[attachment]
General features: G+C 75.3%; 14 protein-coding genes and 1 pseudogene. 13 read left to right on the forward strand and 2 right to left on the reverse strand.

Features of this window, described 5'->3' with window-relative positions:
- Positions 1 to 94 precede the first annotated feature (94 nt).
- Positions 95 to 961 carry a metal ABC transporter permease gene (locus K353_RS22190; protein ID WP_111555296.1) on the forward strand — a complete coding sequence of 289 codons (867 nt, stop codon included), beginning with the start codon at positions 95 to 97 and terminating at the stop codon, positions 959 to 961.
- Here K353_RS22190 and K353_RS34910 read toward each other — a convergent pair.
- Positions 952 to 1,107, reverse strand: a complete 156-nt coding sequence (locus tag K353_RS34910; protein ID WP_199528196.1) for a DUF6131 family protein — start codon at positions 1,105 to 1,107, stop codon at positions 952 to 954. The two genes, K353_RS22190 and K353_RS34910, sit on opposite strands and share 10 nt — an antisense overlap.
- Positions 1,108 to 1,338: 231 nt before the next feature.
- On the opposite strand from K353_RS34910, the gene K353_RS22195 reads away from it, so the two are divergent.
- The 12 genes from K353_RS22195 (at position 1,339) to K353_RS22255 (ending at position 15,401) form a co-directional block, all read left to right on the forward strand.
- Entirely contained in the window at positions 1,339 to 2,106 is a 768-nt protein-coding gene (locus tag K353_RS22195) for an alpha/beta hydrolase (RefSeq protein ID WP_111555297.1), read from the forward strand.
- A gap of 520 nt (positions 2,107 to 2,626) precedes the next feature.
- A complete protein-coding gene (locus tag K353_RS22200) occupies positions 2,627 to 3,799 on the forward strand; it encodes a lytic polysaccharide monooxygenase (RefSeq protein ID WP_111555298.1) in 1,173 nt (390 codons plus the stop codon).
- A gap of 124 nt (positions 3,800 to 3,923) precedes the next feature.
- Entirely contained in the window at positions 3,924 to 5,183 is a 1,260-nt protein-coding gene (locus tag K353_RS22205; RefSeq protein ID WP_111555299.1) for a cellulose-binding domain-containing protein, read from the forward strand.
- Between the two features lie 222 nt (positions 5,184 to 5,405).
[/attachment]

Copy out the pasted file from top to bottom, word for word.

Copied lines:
General features: G+C 75.3%; 14 protein-coding genes and 1 pseudogene. 13 read left to right on the forward strand and 2 right to left on the reverse strand.

Features of this window, described 5'->3' with window-relative positions:
- Positions 1 to 94 precede the first annotated feature (94 nt).
- Positions 95 to 961 carry a metal ABC transporter permease gene (locus K353_RS22190; protein ID WP_111555296.1) on the forward strand — a complete coding sequence of 289 codons (867 nt, stop codon included), beginning with the start codon at positions 95 to 97 and terminating at the stop codon, positions 959 to 961.
- Here K353_RS22190 and K353_RS34910 read toward each other — a convergent pair.
- Positions 952 to 1,107, reverse strand: a complete 156-nt coding sequence (locus tag K353_RS34910; protein ID WP_199528196.1) for a DUF6131 family protein — start codon at positions 1,105 to 1,107, stop codon at positions 952 to 954. The two genes, K353_RS22190 and K353_RS34910, sit on opposite strands and share 10 nt — an antisense overlap.
- Positions 1,108 to 1,338: 231 nt before the next feature.
- On the opposite strand from K353_RS34910, the gene K353_RS22195 reads away from it, so the two are divergent.
- The 12 genes from K353_RS22195 (at position 1,339) to K353_RS22255 (ending at position 15,401) form a co-directional block, all read left to right on the forward strand.
- Entirely contained in the window at positions 1,339 to 2,106 is a 768-nt protein-coding gene (locus tag K353_RS22195) for an alpha/beta hydrolase (RefSeq protein ID WP_111555297.1), read from the forward strand.
- A gap of 520 nt (positions 2,107 to 2,626) precedes the next feature.
- A complete protein-coding gene (locus tag K353_RS22200) occupies positions 2,627 to 3,799 on the forward strand; it encodes a lytic polysaccharide monooxygenase (RefSeq protein ID WP_111555298.1) in 1,173 nt (390 codons plus the stop codon).
- A gap of 124 nt (positions 3,800 to 3,923) precedes the next feature.
- Entirely contained in the window at positions 3,924 to 5,183 is a 1,260-nt protein-coding gene (locus tag K353_RS22205; RefSeq protein ID WP_111555299.1) for a cellulose-binding domain-containing protein, read from the forward strand.
- Between the two features lie 222 nt (positions 5,184 to 5,405).